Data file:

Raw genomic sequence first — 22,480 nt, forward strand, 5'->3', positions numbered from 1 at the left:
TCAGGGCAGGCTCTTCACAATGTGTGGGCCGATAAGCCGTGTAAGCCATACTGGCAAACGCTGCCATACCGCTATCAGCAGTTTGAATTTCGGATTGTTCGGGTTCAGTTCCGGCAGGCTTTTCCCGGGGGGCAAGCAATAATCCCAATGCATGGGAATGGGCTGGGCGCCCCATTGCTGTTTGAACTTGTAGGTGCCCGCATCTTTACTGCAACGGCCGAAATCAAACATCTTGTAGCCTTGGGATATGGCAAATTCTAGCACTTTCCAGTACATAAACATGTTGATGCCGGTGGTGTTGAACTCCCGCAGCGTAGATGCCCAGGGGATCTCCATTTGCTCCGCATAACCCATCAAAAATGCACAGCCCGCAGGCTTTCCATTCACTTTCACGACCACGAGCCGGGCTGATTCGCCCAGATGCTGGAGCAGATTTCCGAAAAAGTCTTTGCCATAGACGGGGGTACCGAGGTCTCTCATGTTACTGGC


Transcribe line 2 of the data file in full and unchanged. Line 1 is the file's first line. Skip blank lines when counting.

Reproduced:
TCAGGGCAGGCTCTTCACAATGTGTGGGCCGATAAGCCGTGTAAGCCATACTGGCAAACGCTGCCATACCGCTATCAGCAGTTTGAATTTCGGATTGTTCGGGTTCAGTTCCGGCAGGCTTTTCCCGGGGGGCAAGCAATAATCCCAATGCATGGGAATGGGCTGGGCGCCCCATTGCTGTTTGAACTTGTAGGTGCCCGCATCTTTACTGCAACGGCCGAAATCAAACATCTTGTAGCCTTGGGATATGGCAAATTCTAGCACTTTCCAGTACATAAACATGTTGATGCCGGTGGTGTTGAACTCCCGCAGCGTAGATGCCCAGGGGATCTCCATTTGCTCCGCATAACCCATCAAAAATGCACAGCCCGCAGGCTTTCCATTCACTTTCACGACCACGAGCCGGGCTGATTCGCCCAGATGCTGGAGCAGATTTCCGAAAAAGTCTTTGCCATAGACGGGGGTACCGAGGTCTCTCATGTTACTGGC